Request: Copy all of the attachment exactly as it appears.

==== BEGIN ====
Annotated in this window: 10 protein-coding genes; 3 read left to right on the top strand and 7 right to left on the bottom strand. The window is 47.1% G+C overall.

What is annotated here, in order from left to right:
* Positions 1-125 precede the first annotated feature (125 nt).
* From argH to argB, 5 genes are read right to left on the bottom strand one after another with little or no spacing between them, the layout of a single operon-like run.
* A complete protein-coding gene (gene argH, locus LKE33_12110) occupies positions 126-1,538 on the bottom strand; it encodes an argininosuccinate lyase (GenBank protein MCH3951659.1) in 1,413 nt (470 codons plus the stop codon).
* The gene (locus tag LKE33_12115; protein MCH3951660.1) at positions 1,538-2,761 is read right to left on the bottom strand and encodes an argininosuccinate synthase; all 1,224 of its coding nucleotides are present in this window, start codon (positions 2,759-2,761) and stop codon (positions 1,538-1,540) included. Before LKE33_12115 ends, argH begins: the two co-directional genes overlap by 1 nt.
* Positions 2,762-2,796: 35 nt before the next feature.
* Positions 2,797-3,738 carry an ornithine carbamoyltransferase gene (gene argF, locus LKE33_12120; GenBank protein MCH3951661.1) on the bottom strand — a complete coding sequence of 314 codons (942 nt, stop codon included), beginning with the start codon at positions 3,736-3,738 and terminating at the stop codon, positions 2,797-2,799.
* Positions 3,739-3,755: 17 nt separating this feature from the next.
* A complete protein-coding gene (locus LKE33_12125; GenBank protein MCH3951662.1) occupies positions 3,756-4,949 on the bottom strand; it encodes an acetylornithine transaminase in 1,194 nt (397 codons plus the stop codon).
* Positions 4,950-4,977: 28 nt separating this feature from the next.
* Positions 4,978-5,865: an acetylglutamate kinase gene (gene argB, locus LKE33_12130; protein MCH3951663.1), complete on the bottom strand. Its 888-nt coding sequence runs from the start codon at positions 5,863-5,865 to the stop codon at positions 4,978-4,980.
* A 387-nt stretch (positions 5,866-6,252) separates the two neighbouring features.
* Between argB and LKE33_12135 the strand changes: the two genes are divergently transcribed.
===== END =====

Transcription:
Annotated in this window: 10 protein-coding genes; 3 read left to right on the top strand and 7 right to left on the bottom strand. The window is 47.1% G+C overall.

What is annotated here, in order from left to right:
* Positions 1-125 precede the first annotated feature (125 nt).
* From argH to argB, 5 genes are read right to left on the bottom strand one after another with little or no spacing between them, the layout of a single operon-like run.
* A complete protein-coding gene (gene argH, locus LKE33_12110) occupies positions 126-1,538 on the bottom strand; it encodes an argininosuccinate lyase (GenBank protein MCH3951659.1) in 1,413 nt (470 codons plus the stop codon).
* The gene (locus tag LKE33_12115; protein MCH3951660.1) at positions 1,538-2,761 is read right to left on the bottom strand and encodes an argininosuccinate synthase; all 1,224 of its coding nucleotides are present in this window, start codon (positions 2,759-2,761) and stop codon (positions 1,538-1,540) included. Before LKE33_12115 ends, argH begins: the two co-directional genes overlap by 1 nt.
* Positions 2,762-2,796: 35 nt before the next feature.
* Positions 2,797-3,738 carry an ornithine carbamoyltransferase gene (gene argF, locus LKE33_12120; GenBank protein MCH3951661.1) on the bottom strand — a complete coding sequence of 314 codons (942 nt, stop codon included), beginning with the start codon at positions 3,736-3,738 and terminating at the stop codon, positions 2,797-2,799.
* Positions 3,739-3,755: 17 nt separating this feature from the next.
* A complete protein-coding gene (locus LKE33_12125; GenBank protein MCH3951662.1) occupies positions 3,756-4,949 on the bottom strand; it encodes an acetylornithine transaminase in 1,194 nt (397 codons plus the stop codon).
* Positions 4,950-4,977: 28 nt separating this feature from the next.
* Positions 4,978-5,865: an acetylglutamate kinase gene (gene argB, locus LKE33_12130; protein MCH3951663.1), complete on the bottom strand. Its 888-nt coding sequence runs from the start codon at positions 5,863-5,865 to the stop codon at positions 4,978-4,980.
* A 387-nt stretch (positions 5,866-6,252) separates the two neighbouring features.
* Between argB and LKE33_12135 the strand changes: the two genes are divergently transcribed.